Prepare the pastry by rolling out and placing into the quiche/ tart tin. Add half the mixture, and place slices of smoked salmon all over it. Add the rest of the mixture and then add the trimmed asparagus on top. Grind over some pepper and salt and bake in the oven for 45minutes.

For Quiche Lorraine substitue the salmon for 3 rashes of chopped bacon, and the asparagus for slices of tomato.

Think that's enough for me for a bit! I'm so sorry I've been so absent from the blog - I'm not sure anyone cares that much one way or the other, but I'll try to drop back in and get back into the swing of things... I have missed it and constantly write blog posts about things in my head... it's just finding the impetus to get it out on the computer that has eluded me.

 What's news with you?

outside the Goyard Store in Paris

I have been meaning to write a packing- for- travel blog post for a very long time. Every year in January, and then again around July, my Instagram feed is full of people I follow all around the world bemoaning their lost luggage. I like to think that due to my extremely practical side, I have pretty much bullet proofed myself on this.

 Karl Lagerfield's luggage - he travels light

When once travelling home to Adelaide (from Melbourne where we lived at the time) to attend a Black Tie wedding in the country our luggage was lost by the airline. We had no carryon bags with us,  and the decidedly lackadaisical approach by the airport staff to finding our suitcase was worrying ("we'll send a message to Alice Springs where the other plane was heading as it might have gone there, hopefully they'll get back to us tomorrow, but the airport's closed now"). Fortunately our suitcase was returned about 20 minutes before we had to get in the car to drive the couple of hours to the country wedding the next day, so all was fine and we arrived correctly attired. But that incident, coupled with a view I once glimpsed of the lost luggage room in LA airport (it was vast, and filled with a sea of black suitcases, some tied with a red ribbon to distinguish them) I have worked a few things out.

My first travel tip is:

Buy a suitcase in any colour that is not black

If you want someone to pick up yours by mistake on the conveyor belt, then black is the colour to choose. It's also not very distinguishing when you are describing to lost luggage what your bag looks like. I remember watching former Australian Foreign Minister Alexander Downer talking on a news program once about his suitcase, for which he was apparently teased by his staff. It was a bright yellow, ageing, hardcase Samsonite suitcase, which he hadn't upgraded as he said it was easy to pick on the conveyor belt. Unless you routinely fly by private plane, then this is a tip to make note of. Which leads me to my next tip...

Goyard lineup

Buy a durable suitcase

I like a hardcase, as if you travel through Asia you will sometimes find that a monsoonal rain event might sweep through the airport, just as they're about to load your luggage onto the plane. The staff will take cover during this time, but your luggage will be left sitting out. This means things can be rather soggy at the end of your trip. A hardcase will also protect your belongings to a greater extent than a soft side. Sure, you can't squish things in as easily when you've purchased a few extra bits and pieces at your destination, but it's the tradeoff I suppose. If you're buying an "investment" suitcase - say Globetrotter, or even Louis Vuitton or Goyard as pictured above, unless you get a private plane to go with them, they'll arrive very battered. Airport staff do not handle bags well, so whatever you buy will get scratched, marked, have ugly stickers put on it... you need to select a bag that suits your actual mode of travel, rather than the fantasy one. Keep the fancy brands for carry on where you can treat the case with more care.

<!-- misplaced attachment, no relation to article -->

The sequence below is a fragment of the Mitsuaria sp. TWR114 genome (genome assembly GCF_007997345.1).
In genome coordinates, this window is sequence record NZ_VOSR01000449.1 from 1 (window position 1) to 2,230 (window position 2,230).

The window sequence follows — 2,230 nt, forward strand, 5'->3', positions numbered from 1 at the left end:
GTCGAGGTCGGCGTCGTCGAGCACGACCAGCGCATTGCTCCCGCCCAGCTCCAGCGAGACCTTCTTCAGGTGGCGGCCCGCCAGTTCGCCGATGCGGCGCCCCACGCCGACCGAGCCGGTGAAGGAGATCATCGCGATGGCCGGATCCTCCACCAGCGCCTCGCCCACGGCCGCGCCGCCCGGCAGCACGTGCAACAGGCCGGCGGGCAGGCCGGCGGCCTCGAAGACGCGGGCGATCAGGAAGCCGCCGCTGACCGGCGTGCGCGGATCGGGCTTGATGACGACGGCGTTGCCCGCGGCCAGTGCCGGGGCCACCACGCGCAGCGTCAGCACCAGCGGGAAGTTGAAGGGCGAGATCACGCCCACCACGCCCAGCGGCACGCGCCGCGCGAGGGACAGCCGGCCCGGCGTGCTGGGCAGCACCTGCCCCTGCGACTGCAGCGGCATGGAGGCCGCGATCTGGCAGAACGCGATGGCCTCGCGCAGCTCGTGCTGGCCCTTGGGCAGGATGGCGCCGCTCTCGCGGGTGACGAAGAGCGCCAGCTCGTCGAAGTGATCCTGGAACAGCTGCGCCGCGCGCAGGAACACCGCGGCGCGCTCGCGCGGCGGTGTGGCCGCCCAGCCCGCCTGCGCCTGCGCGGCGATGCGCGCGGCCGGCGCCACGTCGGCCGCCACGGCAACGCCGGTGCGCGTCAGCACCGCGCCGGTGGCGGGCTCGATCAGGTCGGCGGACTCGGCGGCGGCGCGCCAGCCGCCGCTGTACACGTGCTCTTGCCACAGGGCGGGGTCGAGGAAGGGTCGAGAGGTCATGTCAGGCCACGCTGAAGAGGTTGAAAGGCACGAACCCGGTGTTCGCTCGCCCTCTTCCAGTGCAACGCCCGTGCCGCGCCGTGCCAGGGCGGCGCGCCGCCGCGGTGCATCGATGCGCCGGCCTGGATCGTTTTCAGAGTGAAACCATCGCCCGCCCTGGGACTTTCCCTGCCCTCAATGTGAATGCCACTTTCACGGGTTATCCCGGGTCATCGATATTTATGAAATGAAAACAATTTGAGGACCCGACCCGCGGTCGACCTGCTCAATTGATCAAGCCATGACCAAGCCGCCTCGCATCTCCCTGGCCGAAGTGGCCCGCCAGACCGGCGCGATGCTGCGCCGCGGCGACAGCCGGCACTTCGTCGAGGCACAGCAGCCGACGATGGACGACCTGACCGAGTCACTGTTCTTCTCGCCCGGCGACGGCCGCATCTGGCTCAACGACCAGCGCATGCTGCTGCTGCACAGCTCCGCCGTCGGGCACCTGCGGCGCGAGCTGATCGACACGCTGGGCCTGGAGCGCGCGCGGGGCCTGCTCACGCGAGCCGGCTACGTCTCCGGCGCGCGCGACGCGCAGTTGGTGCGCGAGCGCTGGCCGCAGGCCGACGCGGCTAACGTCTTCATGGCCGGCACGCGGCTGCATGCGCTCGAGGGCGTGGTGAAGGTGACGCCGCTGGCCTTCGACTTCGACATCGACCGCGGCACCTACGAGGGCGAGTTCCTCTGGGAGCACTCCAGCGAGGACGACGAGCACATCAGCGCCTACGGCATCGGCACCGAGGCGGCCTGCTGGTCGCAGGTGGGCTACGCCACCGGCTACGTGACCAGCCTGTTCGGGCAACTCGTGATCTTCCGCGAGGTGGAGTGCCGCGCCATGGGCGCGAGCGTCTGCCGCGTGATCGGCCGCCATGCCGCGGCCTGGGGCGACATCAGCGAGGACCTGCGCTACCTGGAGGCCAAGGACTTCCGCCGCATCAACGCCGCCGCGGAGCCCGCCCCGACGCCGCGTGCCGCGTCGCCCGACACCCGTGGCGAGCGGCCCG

my suitcase interior on a recent trip- this pleases my obsessional side

Packing Cubes will change your life

I cannot tell you how much I love a packing cube. My Mother in Law put me onto them first. She likes to pack outfits in a cube, which means you're more organised at the other end and can easily find things without having to rifle through your case. I now have 5 sets in different colours, one for each member of the family, so we are colour coded... I have a very particular method of packing for family travel, which I'll detail below, but I find it far easier to find my things in a packing cube than without. I bought sets of 6 packing cubes off eBay (extra large, medium, small - which fits shoes), but they're easily available in travel departments of large stores, or I've even seen them at my local pharmacy.

Packing for a family holiday

With children in tow, I've perfected packing to ensure that we have minimum disruption to a holiday if our suitcases go missing en route. It has struck me over the past few years of watching the unfolding lost suitcase sagas on Instagram that most people don't pack like this. So I thought I'd write it down, incase it helps anyone else out. Here's what I do: For our family of 5, we pack one or two suitcases depending on our length of travel (one for a few days, two for a trip longer than about 4 days), plus Mr AV and I take a carryon each.

In the carryon, I pack a full spare outfit for every member of family with two spare tops (because I have seen other parents with a vomiting child have to wear the Qantas Pj's off the plane after they have been vomited on). If we are travelling somewhere warm, I will pack a set of swimwear for each family member as it can take some time for luggage to be delivered to your room on arrival, and my kids are always desperate to go for a swim in the pool straight away. One set of PJs and spare underwear , and basic toiletries fill up the rest. If luggage is completely lost, then we can go for just over 24 hours with no real discomfit.